Table of Contents Author Guidelines Submit a Manuscript
Computational and Mathematical Methods in Medicine
Volume 2016, Article ID 6450126, 8 pages
Research Article

Generalized Information Equilibrium Approaches to EEG Sleep Stage Discrimination

1Department of Psychiatry, Veterans Affairs Greater Los Angeles Healthcare System, Los Angeles, CA 90073, USA
2Department of Psychiatry and Biobehavioral Sciences, UCLA, Los Angeles, CA, USA
3The Boeing Company, Seattle, WA 98124, USA

Received 15 March 2016; Revised 28 May 2016; Accepted 19 June 2016

Academic Editor: Valeri Makarov

Copyright © 2016 Todd Zorick and Jason Smith. This is an open access article distributed under the Creative Commons Attribution License, which permits unrestricted use, distribution, and reproduction in any medium, provided the original work is properly cited.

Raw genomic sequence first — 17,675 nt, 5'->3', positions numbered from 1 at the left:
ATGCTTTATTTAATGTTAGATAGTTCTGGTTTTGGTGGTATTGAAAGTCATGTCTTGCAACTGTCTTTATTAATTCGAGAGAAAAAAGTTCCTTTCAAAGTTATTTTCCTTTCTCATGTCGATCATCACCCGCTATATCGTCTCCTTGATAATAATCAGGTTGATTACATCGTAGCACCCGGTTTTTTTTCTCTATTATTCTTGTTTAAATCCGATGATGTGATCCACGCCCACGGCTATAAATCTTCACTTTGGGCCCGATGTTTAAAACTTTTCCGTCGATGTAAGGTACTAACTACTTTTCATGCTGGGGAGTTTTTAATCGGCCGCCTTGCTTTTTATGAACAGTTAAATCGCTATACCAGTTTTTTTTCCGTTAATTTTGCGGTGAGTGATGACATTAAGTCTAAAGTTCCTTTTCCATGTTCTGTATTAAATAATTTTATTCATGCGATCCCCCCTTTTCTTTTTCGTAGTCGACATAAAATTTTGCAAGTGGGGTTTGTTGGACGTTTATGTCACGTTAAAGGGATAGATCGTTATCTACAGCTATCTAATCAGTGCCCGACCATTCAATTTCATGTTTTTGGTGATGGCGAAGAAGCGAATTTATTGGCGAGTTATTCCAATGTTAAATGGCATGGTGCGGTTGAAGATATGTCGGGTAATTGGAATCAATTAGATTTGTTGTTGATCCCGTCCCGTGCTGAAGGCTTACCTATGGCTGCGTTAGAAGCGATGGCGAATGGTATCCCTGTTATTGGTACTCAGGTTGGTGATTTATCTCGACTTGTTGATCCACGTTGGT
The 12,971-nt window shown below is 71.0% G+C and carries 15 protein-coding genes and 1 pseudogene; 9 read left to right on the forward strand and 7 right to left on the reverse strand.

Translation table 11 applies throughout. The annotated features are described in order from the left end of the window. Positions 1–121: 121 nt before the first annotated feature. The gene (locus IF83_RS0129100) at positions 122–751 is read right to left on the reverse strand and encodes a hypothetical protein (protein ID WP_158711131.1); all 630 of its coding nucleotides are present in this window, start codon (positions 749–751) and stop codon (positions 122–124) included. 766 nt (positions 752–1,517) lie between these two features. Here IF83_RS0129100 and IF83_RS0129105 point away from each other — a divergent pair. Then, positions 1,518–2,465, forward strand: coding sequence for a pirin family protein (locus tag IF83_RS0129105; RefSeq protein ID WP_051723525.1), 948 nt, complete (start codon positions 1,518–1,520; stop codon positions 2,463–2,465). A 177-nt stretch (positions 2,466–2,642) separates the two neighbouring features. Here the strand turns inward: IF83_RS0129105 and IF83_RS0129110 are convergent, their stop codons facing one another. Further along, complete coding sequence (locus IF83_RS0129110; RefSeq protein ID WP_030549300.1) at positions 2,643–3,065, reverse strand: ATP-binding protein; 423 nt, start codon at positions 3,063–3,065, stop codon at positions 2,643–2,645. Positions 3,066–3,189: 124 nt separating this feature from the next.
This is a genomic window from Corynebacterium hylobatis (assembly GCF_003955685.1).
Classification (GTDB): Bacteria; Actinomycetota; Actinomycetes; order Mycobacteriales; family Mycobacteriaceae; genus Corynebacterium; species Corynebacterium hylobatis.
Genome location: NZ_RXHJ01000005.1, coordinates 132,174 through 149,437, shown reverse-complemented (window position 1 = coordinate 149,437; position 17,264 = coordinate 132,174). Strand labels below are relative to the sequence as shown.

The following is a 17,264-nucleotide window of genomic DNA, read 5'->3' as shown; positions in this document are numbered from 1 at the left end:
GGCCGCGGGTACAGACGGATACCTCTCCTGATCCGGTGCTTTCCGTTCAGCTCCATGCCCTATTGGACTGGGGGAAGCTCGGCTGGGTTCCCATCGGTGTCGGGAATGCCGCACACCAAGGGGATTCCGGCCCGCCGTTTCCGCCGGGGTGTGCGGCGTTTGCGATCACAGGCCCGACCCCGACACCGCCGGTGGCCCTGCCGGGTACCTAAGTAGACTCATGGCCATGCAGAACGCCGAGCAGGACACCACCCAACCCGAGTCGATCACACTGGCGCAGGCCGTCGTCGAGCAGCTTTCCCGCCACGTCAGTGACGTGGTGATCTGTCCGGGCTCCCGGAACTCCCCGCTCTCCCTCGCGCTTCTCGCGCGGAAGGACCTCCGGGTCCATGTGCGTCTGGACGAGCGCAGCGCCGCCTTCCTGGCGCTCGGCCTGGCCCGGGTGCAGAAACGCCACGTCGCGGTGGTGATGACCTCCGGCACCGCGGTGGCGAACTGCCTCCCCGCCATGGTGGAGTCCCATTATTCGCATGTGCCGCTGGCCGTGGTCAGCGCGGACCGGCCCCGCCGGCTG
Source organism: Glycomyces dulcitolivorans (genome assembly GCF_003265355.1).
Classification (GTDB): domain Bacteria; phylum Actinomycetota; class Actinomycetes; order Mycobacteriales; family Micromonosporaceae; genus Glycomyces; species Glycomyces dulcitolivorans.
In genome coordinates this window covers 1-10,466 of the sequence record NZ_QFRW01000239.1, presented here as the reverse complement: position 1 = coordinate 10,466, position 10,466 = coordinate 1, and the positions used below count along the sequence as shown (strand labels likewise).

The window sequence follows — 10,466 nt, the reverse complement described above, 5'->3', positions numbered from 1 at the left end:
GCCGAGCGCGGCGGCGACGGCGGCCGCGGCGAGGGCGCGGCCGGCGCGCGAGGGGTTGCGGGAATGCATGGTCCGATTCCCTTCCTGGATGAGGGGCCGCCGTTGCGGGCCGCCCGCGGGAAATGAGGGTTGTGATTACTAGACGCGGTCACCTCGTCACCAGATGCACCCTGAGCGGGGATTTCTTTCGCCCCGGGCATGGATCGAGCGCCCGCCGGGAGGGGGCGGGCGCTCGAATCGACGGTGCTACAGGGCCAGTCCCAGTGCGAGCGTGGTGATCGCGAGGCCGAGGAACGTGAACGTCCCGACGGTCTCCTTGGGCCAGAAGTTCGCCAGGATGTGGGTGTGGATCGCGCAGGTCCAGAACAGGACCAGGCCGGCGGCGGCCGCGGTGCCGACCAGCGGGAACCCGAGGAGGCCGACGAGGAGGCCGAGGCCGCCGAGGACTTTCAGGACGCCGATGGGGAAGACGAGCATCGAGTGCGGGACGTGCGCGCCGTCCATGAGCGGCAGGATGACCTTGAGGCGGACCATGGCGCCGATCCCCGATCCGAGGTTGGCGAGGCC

Recent advances in neuroscience have raised the hypothesis that the underlying pattern of neuronal activation which results in electroencephalography (EEG) signals is via power-law distributed neuronal avalanches, while EEG signals are nonstationary. Therefore, spectral analysis of EEG may miss many properties inherent in such signals. A complete understanding of such dynamical systems requires knowledge of the underlying nonequilibrium thermodynamics. In recent work by Fielitz and Borchardt (2011, 2014), the concept of information equilibrium (IE) in information transfer processes has successfully characterized many different systems far from thermodynamic equilibrium. We utilized a publicly available database of polysomnogram EEG data from fourteen subjects with eight different one-minute tracings of sleep stage 2 and waking and an overlapping set of eleven subjects with eight different one-minute tracings of sleep stage 3. We applied principles of IE to model EEG as a system that transfers (equilibrates) information from the time domain to scalp-recorded voltages. We find that waking consciousness is readily distinguished from sleep stages 2 and 3 by several differences in mean information transfer constants. Principles of IE applied to EEG may therefore prove to be useful in the study of changes in brain function more generally.